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Are Currency Crises Low-State Equilibria? An Empirical, Three-Interest-Rate Model

  • Christopher M. Cornell
  • Raphael H. Solomon
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    Suppose that the dynamics of the macroeconomy were given by (partly) random fluctuations between two equilibria: "good" and "bad." One would interpret currency crises (or recessions) as a shift from the good equilibrium to the bad. In this paper, the authors specify a dynamic investment-savings-aggregate-supply (IS-AS) model, determine its closed-form solution, and examine numerically its comparative statics. The authors estimate the model via maximum likelihood, using data for Argentina, Canada, and Turkey. Since the data show no support for the multiple-equilibrium explanation of fluctuations, the authors cast doubt on the third-generation models of currency crisis.

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    Paper provided by Bank of Canada in its series Staff Working Papers with number 06-5.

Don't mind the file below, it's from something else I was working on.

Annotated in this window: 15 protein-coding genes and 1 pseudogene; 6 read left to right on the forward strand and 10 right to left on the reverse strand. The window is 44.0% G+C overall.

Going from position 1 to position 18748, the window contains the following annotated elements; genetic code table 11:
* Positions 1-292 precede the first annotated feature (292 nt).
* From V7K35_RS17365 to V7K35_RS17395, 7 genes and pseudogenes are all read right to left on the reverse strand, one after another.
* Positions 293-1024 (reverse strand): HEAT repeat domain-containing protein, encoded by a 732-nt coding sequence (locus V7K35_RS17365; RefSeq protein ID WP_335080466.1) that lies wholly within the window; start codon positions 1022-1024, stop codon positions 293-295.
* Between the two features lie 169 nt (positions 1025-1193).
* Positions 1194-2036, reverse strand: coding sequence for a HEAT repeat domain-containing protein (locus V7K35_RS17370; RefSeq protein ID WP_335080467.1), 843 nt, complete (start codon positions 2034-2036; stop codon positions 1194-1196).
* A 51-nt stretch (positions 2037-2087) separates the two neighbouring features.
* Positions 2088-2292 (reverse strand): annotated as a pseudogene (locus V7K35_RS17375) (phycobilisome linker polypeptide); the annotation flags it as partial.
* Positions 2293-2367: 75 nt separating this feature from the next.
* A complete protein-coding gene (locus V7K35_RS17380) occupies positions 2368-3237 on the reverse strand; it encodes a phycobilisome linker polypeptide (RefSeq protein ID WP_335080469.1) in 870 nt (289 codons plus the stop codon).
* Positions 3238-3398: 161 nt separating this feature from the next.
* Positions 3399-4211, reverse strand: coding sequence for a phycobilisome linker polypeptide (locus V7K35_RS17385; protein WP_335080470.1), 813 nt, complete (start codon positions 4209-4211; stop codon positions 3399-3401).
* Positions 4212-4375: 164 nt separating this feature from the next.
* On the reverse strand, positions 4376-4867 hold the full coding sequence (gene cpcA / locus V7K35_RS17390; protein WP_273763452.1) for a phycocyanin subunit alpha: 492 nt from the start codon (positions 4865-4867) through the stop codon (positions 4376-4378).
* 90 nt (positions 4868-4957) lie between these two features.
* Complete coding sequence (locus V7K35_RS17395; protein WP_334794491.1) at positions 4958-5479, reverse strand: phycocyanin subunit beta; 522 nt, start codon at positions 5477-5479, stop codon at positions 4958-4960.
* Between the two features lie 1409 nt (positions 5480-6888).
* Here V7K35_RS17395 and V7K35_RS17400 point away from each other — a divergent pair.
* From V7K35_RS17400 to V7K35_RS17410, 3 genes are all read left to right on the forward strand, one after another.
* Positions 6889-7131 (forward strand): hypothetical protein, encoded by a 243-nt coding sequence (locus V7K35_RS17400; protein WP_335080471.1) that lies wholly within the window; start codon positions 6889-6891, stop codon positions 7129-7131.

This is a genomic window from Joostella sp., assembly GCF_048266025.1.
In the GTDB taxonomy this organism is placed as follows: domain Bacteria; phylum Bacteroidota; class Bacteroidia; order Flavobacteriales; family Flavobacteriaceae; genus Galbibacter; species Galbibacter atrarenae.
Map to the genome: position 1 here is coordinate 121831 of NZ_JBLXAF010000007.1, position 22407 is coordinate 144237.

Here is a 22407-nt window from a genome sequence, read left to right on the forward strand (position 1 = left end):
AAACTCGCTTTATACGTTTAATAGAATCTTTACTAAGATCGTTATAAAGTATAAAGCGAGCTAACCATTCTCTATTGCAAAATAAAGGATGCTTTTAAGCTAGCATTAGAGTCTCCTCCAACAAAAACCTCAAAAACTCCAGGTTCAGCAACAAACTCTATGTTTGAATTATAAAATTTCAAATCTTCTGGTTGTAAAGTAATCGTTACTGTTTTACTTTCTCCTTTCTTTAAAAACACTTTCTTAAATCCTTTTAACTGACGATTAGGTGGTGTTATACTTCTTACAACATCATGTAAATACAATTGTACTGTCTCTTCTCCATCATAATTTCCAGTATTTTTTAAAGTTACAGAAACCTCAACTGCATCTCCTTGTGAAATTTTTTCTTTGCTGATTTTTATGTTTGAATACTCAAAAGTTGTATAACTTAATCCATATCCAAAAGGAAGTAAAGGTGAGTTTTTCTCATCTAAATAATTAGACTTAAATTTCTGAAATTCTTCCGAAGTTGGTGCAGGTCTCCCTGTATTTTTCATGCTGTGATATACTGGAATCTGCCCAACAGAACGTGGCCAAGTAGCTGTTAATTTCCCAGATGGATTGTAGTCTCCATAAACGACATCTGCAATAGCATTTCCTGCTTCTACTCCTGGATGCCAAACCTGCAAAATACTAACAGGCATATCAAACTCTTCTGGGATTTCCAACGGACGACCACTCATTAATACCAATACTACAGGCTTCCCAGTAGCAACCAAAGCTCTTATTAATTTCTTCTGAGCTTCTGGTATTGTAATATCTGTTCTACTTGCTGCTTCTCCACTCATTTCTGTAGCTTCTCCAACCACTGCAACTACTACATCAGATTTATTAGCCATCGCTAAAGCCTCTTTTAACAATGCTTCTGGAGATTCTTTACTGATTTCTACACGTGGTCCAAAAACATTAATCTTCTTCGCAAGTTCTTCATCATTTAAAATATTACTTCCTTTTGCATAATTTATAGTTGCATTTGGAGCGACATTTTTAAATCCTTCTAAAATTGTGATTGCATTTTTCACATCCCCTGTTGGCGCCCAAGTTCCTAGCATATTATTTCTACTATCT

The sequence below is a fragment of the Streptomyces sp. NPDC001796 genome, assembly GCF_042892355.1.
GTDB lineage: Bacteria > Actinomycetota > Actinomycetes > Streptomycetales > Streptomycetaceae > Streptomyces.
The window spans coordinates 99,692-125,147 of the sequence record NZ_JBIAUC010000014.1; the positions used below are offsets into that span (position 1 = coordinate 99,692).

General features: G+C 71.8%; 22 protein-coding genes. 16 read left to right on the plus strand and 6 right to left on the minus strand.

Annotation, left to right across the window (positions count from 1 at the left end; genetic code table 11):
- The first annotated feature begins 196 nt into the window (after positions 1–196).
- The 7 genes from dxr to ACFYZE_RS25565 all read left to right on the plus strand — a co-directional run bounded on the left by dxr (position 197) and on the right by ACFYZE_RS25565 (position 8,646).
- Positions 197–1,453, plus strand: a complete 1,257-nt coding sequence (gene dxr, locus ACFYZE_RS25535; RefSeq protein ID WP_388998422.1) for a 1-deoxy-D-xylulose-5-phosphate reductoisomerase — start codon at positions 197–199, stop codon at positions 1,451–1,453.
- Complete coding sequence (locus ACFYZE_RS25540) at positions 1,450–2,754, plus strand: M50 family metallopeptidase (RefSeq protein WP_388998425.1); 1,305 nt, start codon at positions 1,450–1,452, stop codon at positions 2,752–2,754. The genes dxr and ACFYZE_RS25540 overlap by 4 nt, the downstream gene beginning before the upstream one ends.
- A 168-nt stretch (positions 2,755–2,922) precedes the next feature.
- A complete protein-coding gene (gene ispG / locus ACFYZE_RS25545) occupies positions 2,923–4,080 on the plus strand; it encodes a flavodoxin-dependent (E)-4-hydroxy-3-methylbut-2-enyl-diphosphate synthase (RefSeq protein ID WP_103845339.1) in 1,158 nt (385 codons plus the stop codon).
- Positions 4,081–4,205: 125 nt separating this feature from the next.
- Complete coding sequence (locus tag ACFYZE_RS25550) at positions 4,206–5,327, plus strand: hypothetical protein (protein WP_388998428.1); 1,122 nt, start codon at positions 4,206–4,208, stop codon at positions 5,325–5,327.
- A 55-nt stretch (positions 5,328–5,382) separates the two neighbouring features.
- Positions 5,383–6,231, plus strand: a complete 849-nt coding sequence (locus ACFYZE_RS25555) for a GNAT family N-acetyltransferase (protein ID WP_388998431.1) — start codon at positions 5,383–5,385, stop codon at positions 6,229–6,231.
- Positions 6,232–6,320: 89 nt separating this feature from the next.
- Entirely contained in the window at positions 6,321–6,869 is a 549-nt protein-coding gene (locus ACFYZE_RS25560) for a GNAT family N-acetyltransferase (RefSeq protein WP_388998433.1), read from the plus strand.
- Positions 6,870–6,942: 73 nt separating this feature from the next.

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    Length: 31 pages
    Date of creation: 2006
    Date of revision:
    Handle: RePEc:bca:bocawp:06-5
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    1. Laurence Ball, 1998. "Policy Rules for Open Economies," NBER Working Papers 6760, National Bureau of Economic Research, Inc.
    2. Cooper, Russell & Corbae, Dean, 2002. "Financial Collapse: A Lesson from the Great Depression," Journal of Economic Theory, Elsevier, vol. 107(2), pages 159-190, December.
    3. Bertola, Giuseppe & Caballero, Ricardo, 1990. "Target Zones and Realignments," CEPR Discussion Papers 398, C.E.P.R. Discussion Papers.
    4. William R. White & Claudio E. V. Borio, 2004. "Whither monetary and financial stability? the implications of evolving policy regimes," BIS Working Papers 147, Bank for International Settlements.
    5. Dagsvik, John & Jovanovic, Boyan, 1991. "Was the Great Depression a Low-Level Equilibrium?," Working Papers 91-07, C.V. Starr Center for Applied Economics, New York University.
    6. Cornell, Christopher M., 2003. "Target zones, reserve crises, and inverted S-curves," Journal of International Financial Markets, Institutions and Money, Elsevier, vol. 13(4), pages 313-323, October.
    7. Alberto Bisin & Andrea Moro & Giorgio Topa, 2006. "The Empirical Content of Models with Multiple Equilibria," 2006 Meeting Papers 660, Society for Economic Dynamics.
    8. Flood, Robert P. & Garber, Peter M., 1984. "Collapsing exchange-rate regimes : Some linear examples," Journal of International Economics, Elsevier, vol. 17(1-2), pages 1-13, August.
    9. Alberto Bisin & Giorgio Topa & Thierry Verdier, 2004. "Religious Intermarriage and Socialization in the United States," Journal of Political Economy, University of Chicago Press, vol. 112(3), pages 615-664, June.
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